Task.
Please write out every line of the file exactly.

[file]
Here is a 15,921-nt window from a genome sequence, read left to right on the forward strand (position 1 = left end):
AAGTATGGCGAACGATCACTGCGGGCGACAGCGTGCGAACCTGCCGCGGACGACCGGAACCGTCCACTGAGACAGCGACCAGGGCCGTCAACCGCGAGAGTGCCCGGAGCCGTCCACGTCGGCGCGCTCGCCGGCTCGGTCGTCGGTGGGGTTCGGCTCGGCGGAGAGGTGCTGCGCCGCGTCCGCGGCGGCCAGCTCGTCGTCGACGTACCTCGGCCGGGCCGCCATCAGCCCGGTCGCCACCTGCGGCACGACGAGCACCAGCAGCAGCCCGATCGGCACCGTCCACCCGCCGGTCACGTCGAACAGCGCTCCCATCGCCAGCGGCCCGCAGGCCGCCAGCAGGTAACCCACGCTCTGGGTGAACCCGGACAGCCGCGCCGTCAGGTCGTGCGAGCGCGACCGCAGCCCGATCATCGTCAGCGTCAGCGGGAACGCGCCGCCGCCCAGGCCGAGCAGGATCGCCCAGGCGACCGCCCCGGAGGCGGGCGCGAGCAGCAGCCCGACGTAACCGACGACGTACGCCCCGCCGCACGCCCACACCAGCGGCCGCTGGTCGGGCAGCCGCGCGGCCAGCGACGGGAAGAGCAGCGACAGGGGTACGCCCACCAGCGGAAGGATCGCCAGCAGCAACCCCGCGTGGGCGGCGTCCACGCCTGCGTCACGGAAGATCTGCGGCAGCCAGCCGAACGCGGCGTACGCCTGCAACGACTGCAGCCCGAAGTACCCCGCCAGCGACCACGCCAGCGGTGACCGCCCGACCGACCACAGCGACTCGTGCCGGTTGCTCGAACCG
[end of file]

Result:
Here is a 15,921-nt window from a genome sequence, read left to right on the forward strand (position 1 = left end):
AAGTATGGCGAACGATCACTGCGGGCGACAGCGTGCGAACCTGCCGCGGACGACCGGAACCGTCCACTGAGACAGCGACCAGGGCCGTCAACCGCGAGAGTGCCCGGAGCCGTCCACGTCGGCGCGCTCGCCGGCTCGGTCGTCGGTGGGGTTCGGCTCGGCGGAGAGGTGCTGCGCCGCGTCCGCGGCGGCCAGCTCGTCGTCGACGTACCTCGGCCGGGCCGCCATCAGCCCGGTCGCCACCTGCGGCACGACGAGCACCAGCAGCAGCCCGATCGGCACCGTCCACCCGCCGGTCACGTCGAACAGCGCTCCCATCGCCAGCGGCCCGCAGGCCGCCAGCAGGTAACCCACGCTCTGGGTGAACCCGGACAGCCGCGCCGTCAGGTCGTGCGAGCGCGACCGCAGCCCGATCATCGTCAGCGTCAGCGGGAACGCGCCGCCGCCCAGGCCGAGCAGGATCGCCCAGGCGACCGCCCCGGAGGCGGGCGCGAGCAGCAGCCCGACGTAACCGACGACGTACGCCCCGCCGCACGCCCACACCAGCGGCCGCTGGTCGGGCAGCCGCGCGGCCAGCGACGGGAAGAGCAGCGACAGGGGTACGCCCACCAGCGGAAGGATCGCCAGCAGCAACCCCGCGTGGGCGGCGTCCACGCCTGCGTCACGGAAGATCTGCGGCAGCCAGCCGAACGCGGCGTACGCCTGCAACGACTGCAGCCCGAAGTACCCCGCCAGCGACCACGCCAGCGGTGACCGCCCGACCGACCACAGCGACTCGTGCCGGTTGCTCGAACCG